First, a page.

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De Beers Buyers to Get $295 Million After All

PHILADELPHIA (CN) - The full 3rd Circuit has recertified settlement classes for a $295 million fund De Beers will pay to direct and indirect purchasers of diamonds.

A year after the world's No. 1 diamond producer pleaded guilty to price-fixing charges in 2004, it settled civil claims that it "exploited its market dominance to artificially inflate the prices of rough diamonds ... [causing] reseller and consumer purchasers of diamonds and diamond-infused products to pay an unwarranted premium for such products."

A New Jersey federal judge initially certified the settlement, but a three-judge panel of the 3rd Circuit vacated the deal in July 2010, finding the claims too varied to merit class certification.

Following another hearing before the full court, a majority of judges said they did not need to ensure that each class member possessed a viable or "colorable legal claim" when deciding whether to certify a class.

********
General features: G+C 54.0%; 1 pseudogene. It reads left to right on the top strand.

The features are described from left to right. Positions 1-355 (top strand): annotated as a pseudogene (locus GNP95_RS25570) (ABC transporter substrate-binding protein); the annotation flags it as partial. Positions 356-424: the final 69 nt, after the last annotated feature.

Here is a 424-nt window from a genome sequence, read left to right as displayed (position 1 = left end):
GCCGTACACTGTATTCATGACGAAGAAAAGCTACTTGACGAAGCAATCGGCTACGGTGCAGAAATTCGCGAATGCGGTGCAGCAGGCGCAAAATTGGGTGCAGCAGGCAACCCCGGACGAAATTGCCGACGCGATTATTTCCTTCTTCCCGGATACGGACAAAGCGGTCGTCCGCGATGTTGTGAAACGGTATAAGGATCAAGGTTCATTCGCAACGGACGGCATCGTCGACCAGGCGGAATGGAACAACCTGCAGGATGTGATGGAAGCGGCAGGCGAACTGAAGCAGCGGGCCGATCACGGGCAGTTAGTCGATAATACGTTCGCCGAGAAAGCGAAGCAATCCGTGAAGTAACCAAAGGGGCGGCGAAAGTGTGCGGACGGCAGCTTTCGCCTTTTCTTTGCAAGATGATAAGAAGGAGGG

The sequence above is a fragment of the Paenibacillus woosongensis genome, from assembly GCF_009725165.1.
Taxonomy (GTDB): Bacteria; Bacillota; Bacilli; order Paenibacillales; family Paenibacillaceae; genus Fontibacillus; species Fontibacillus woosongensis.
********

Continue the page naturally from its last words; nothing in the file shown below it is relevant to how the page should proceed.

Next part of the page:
"We believe that the predominance inquiry should be easily resolved here based on De Beers's conduct and the injury it caused to each and every class member, and that the straightforward application of Rule 23 and our precedent should result in affirming the District Court's order certifying the class," according to the 116-page decision signed by Judge Marjorie Rendell.

The plaintiffs in the class, consolidated from seven separate price-fixing lawsuits filed in federal courts as early as 2001, fall within one of two types of purchaser classes. Direct purchasers of gem diamonds bought directly from De Beers or one of its competitors. Indirect purchasers, consisting of consumers, jewelry retailers and other middlemen, bought rough or cut-and-polished diamonds diamonds from sightholders or other direct purchasers.

The settlement allots $22.5 million to direct purchasers and to $272.5 million to indirect purchasers.

One of the majority signers, Judge Anthony Scirica, wrote a 17-page concurring opinion to address "the evolving law on settlement classes."

Judge Kent Jordan, a member of the original three-judge panel, wrote a 38-page dissent, joined by Judge D. Brooks Smith. They said the majority's "remarkable declaration sets the class action ship in our circuit badly adrift."

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